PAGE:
Tumors that origin from the aorto-pulmonary paraganglia are extremely rare, and the overall incidence represent less than 1% of all the mediastinal neoplasms (1). These neoplasms belong to the group of neuroendocrine tumors. They are divided in functional and non-functional paragangliomas on the basis of catecholamines production and secretion. Pheochromocytoma is the most frequent paraganglioma, which arises from the chromaffin cells of the adrenal medulla, and, unlike its mediastinal counterpart, often produces catecholamines and cause a precise clinical syndrome. Functional mediastinal paragangliomas are rarer and usually arise in the posterior mediastinum (2). Aorto-pulmonary paragangliomas are diagnosed when the growth compresses the surrounding structures or as an incidental finding, like in our case. This masses have a rich (3) and sometimes aberrant (4) blood supply which make surgical resection challenging. Furthermore, if located in the aorta-pulmonary window, the resection is particularly difficult either by open or minimally invasive technique and occasionally cardiopulmonary by-pass has been used (5). To our knowledge this is the first case of aorto-pulmonary paraganglioma to be resected by minimally invasive approach, namely with the aid of the robotic platform.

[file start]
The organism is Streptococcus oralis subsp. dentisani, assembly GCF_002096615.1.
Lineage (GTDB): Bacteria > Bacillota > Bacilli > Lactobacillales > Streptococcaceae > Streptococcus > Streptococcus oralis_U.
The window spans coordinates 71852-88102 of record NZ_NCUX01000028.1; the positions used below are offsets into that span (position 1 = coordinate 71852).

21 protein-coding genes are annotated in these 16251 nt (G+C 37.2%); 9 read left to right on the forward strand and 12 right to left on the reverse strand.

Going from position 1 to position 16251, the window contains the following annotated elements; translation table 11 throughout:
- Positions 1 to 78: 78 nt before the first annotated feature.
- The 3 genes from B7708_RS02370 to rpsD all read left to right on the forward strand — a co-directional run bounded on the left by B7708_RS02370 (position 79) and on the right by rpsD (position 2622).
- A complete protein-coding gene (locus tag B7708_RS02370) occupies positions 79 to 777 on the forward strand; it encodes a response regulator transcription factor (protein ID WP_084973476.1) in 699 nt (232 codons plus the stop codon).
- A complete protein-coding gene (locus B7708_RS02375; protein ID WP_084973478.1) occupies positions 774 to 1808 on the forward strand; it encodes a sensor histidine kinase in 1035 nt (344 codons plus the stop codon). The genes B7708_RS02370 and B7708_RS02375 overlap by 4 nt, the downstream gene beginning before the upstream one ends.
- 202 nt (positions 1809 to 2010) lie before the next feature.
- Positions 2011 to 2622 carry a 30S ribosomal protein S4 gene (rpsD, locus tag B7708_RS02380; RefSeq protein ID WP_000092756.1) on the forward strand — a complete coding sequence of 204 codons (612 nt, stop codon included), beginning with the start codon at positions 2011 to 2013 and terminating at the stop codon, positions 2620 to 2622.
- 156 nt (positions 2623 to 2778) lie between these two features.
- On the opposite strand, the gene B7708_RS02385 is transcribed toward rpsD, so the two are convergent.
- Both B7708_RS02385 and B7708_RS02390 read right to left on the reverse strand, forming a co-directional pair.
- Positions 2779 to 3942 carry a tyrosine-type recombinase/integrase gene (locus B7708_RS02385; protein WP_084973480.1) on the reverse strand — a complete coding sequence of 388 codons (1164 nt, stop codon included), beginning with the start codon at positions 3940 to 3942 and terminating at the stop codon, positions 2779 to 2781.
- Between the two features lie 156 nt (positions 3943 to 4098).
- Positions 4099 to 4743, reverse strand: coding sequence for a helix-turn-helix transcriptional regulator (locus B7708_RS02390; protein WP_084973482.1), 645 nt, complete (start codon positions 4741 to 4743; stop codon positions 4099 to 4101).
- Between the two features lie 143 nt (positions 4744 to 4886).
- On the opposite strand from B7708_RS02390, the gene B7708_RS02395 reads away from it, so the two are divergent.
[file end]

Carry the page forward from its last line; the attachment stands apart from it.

We describe the case of a 35-years-old man diagnosed with a 4.5 cm, well defined, rounded mass in the visceral mediastinum. This was found by a chest computed tomography scan performed as part of a coronary screening (Figure 1). This patient had no other previous medical history of note. The mass was encased deeply in the aorto-pulmonary window as described in the video. It was surrounded by the arch of the aorta, sitting over the pulmonary trunk, anterior to the carina and posterior to the ascending aorta. Its superior aspect was lateral to the left side of the distal trachea. A biopsy obtained with endo-bronchial ultrasound (EBUS) was described by the pathologist as carcinoid tumor. This initial diagnosis was unlikely on the basis of the anatomical location. The patient was proposed removal by mean of median sternotomy in two other institutions, he was committed to have a minimally invasive procedure and so chased a third opinion. Professor Cerfolio gave indication for surgery, both for diagnostic and therapeutic intent, and proposed a left robotic approach at New York University, Langone Medical Centre. The patient accepted a risk of hoarseness of voice up to 50%. Preoperative plasmatic level of metanephrines was normal. In the operating room the patient was positioned in lateral decubitus after selective intubation. The ports were placed similarly to what previously described (6) such as: all the robotic ports were placed over the eight rib with the posterior port performed 4 cm from the spinal process and connected to arm number 4, 8 cm anteriorly is the port for arm number 3, then, 8 cm away from the previous one, it was the camera port, and finally, as lower and as anterior as possible, it was the port for arm number 1. The assistant’s port was placed between the least two but one intercostal space below (Figure 2). The robot (Xi DaVinci System, Intuitive, CA, USA) was now ready to be docked over the patient. A bipolar dissector was placed in arm 3, a Cadiere forceps in arm 1, a curved up grasper in arm 4. A 0-degree camera was adopted as this reduce the torque on the rib. The dissection started opening the mediastinal pleura over the left vagus nerve, which was promptly identified in its course. Lymph node region 5 is dissected. After further dissection medially, the smooth surface of the lateral aspect of the mass was finally identified (Figure 3). The curved up grasper it was used for retraction of the lung inferiorly, while the bed side assistant used the suction and passed tools, like cigar sponges and sutures, trough the assistant port. Once the mass was visualized the technical key, in order to find a plane of dissection, it has been to pass a suture through the neoplasm. This could allow retraction in all the direction and so perform the dissection between the capsule of the mass and the surrounding structures. The needle caused a small amount of bleeding from the capsule which obscured the field initially. After careful blunt and sharp dissection, performed mainly with the bipolar dissector and allowed by the retraction of the lesion with the Cadiere forceps holding the suture, the mass was then freed and ready to be placed in an endo-bag and delivered through the camera port (Figure 4). An apical 28 Fr chest drain was placed through the assistant port soon after dedocking of the robot and prior to routine closure. The procedure was 120 minutes long and the blood loos was not clinically significant. The chest drain was ablated on the following day and the patient was discharged home. He complained of some degree of hoarseness which is gradually resolving without laryngology intervention. This was likely due to trauma to the left recurrent laryngeal nerve, which was not actually compromised by the resection. The final histology described a primary mediastinal paraganglioma. The patient is well 2 months after surgery.